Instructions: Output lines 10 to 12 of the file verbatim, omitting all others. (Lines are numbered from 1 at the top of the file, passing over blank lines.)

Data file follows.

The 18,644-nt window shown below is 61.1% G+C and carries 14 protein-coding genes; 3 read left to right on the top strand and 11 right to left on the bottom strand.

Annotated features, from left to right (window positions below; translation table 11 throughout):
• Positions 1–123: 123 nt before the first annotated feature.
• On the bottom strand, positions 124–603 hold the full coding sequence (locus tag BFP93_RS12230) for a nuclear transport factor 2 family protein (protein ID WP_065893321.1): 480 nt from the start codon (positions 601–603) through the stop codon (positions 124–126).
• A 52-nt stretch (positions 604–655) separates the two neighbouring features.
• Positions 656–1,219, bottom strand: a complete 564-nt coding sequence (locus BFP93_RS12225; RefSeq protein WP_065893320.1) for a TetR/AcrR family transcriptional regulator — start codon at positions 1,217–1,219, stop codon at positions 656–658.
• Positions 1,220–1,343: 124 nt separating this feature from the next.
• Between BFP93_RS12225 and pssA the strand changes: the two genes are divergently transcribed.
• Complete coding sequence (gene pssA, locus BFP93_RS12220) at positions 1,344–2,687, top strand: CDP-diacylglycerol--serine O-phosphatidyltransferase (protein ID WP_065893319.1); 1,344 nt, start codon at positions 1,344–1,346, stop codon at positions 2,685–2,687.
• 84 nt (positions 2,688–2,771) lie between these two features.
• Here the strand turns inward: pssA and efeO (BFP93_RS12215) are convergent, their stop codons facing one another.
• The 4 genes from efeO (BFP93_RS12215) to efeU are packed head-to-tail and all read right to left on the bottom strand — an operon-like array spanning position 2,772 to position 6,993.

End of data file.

• 84 nt (positions 2,688–2,771) lie between these two features.
• Here the strand turns inward: pssA and efeO (BFP93_RS12215) are convergent, their stop codons facing one another.
• The 4 genes from efeO (BFP93_RS12215) to efeU are packed head-to-tail and all read right to left on the bottom strand — an operon-like array spanning position 2,772 to position 6,993.